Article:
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Date: Mon, 16 Dec 96 16:57:17 CST
From: (Rich Winkel)
Subject: European Strike Victories Hold Lessons
/** headlines: 156.0 **/
** Topic: European Strike Victories Hold Lessons **
** Written 2:52 PM Dec 12, 1996 by josue in cdp:headlines **
/* Written 12:08 AM Dec 12, 1996 by in */
/* ---------- "European Strike Victories Hold Less" ---------- */
Via Workers World News Service
Reprinted from the Dec. 19, 1996 issue of Workers World newspaper

Lessons from across the Sea

Editorial in Workers World, 19 December 1996

The news from Europe this fall is that strikes can still win. It's news that should be quickly spread across the Atlantic to the United States.

First the French truckers slowed and then virtually stopped all commercial traffic. At the end they won substantial pay increases and earlier retirement. And this happened at a time when the right-wing government and the whole French ruling class was trying to stuff austerity measures down the throats of the French working class.

The second bit of good news was from Germany. Last summer the right-wing government cut guaranteed sick pay from 100 percent to 80 percent of regular pay. German capitalists rightly read this as the opening gun of an all-out attack on the substantial benefits German workers had won starting 40 years ago. They decided to cut workers' sick pay to 80 percent even if the union contract read "100 percent."

But the workers refused to give in to this arbitrary cut. Partial strikes and demonstrations involving hundreds of thousands of workers throughout Germany forced cracks in the bosses' alliance, and soon individual companies--including Daimler-Benz--were deciding to honor the 100-percent deal. The whole anti-worker offensive has now stalled.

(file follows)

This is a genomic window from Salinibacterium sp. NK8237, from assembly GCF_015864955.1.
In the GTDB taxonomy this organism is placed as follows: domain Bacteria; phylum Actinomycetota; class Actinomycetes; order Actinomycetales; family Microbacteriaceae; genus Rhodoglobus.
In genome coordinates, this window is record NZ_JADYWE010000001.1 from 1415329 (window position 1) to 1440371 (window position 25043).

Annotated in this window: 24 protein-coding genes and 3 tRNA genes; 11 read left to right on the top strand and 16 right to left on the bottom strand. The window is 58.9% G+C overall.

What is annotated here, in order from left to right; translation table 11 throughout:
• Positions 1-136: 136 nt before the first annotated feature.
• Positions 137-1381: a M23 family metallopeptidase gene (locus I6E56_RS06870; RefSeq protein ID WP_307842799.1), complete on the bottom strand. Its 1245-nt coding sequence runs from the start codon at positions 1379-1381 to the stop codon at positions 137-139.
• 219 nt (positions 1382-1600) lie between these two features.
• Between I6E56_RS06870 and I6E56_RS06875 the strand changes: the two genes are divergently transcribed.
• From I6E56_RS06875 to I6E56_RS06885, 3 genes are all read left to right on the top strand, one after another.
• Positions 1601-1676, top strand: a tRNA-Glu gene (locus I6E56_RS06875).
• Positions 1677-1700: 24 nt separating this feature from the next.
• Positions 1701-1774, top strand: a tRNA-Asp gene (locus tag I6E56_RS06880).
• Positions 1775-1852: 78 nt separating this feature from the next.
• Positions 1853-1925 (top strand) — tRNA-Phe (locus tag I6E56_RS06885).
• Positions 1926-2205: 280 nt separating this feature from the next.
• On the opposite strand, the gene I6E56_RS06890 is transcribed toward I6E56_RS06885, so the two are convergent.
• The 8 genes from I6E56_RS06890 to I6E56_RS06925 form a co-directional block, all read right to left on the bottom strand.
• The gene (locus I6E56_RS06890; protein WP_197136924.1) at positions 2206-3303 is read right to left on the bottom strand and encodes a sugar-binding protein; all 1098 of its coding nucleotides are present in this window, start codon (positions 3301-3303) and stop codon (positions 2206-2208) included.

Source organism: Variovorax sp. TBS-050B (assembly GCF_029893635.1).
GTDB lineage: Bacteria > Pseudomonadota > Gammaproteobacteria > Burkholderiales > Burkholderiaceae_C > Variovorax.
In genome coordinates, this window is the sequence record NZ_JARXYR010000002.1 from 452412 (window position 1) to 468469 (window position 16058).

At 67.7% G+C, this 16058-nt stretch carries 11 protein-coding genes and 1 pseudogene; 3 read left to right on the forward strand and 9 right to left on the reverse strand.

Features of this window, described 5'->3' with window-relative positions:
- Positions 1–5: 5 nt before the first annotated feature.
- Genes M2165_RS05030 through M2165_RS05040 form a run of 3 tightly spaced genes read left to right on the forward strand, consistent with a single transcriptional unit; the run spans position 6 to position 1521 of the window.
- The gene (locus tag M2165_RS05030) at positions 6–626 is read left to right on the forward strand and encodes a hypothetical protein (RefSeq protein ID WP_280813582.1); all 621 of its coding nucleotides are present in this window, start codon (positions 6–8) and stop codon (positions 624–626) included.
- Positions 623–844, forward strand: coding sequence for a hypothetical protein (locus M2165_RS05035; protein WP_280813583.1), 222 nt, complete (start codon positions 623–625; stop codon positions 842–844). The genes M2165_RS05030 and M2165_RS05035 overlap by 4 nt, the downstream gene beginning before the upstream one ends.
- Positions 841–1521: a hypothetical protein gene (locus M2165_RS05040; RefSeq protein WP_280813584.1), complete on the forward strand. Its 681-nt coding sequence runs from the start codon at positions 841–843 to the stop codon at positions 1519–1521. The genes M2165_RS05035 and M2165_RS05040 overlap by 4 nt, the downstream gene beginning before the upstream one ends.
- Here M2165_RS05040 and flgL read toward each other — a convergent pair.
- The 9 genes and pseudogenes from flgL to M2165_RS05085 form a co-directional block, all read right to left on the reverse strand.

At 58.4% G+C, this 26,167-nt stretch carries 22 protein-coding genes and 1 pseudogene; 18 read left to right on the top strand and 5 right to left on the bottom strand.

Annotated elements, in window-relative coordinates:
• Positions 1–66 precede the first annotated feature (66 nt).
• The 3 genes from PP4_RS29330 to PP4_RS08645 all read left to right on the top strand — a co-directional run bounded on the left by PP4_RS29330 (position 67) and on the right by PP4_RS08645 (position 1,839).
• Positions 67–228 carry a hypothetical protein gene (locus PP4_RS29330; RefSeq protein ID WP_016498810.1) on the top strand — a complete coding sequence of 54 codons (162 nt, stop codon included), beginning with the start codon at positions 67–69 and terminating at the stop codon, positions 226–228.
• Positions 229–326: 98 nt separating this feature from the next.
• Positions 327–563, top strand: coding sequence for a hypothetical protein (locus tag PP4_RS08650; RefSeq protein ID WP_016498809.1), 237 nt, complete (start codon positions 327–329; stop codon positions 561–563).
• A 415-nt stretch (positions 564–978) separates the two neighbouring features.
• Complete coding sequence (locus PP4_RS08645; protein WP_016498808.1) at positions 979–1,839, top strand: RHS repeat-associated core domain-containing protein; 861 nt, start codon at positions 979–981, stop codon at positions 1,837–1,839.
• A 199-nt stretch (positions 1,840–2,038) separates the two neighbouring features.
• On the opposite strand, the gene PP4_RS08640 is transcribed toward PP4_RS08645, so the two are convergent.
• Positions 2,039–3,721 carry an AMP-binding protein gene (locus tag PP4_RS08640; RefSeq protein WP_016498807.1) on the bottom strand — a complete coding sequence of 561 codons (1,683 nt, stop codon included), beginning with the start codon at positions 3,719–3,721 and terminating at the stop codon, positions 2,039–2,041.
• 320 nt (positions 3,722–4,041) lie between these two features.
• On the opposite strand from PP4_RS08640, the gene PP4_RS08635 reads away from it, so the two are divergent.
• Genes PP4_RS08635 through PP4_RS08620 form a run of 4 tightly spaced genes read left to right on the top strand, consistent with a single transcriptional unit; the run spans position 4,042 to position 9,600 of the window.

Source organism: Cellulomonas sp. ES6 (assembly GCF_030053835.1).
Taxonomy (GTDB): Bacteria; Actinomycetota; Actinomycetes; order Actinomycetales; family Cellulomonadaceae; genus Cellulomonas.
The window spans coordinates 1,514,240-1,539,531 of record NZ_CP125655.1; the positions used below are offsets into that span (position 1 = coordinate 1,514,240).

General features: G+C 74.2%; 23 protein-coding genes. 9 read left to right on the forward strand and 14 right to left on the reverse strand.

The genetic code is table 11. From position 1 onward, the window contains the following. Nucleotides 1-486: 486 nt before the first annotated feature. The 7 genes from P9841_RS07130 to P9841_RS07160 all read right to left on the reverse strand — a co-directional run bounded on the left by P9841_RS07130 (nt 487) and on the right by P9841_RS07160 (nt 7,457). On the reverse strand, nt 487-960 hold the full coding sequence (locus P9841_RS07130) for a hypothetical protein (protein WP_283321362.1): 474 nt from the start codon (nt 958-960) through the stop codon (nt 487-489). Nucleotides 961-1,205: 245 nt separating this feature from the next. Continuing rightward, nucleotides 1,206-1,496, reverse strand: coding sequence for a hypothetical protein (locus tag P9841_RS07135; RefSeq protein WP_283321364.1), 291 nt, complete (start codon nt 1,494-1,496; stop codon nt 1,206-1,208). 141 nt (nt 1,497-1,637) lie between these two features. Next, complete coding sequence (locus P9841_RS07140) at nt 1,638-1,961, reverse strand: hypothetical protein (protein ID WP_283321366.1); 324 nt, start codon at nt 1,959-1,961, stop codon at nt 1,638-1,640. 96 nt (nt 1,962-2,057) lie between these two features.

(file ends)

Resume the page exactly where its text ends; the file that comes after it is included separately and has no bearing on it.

U.S. capitalists have been on the offensive since President Ronald Reagan used government power to break the air-traffic-controllers' strike in 1981. They've tried to make strikes seem useless, a thing of the past, unwinnable, with an anti-labor government and high unemployment. And they keep pressing the workers for more concessions.

But in two European countries with double-digit unemployment, right-wing governments and a ruling class looking to smash workers' benefits, workers won strikes. The workers were united, the strikes were national, and they found weaknesses in the ruling class and won this round.

No one can suggest a victory in Germany and France automatically translates into one here. And no one can lightly suggest a strike. But the victories abroad show that if workers are ready to defend their interests, if their union leaders are ready to go into combat, if they are ready to mobilize the whole class behind the strike, a victory is possible.

That's the first step, and it's long overdue.

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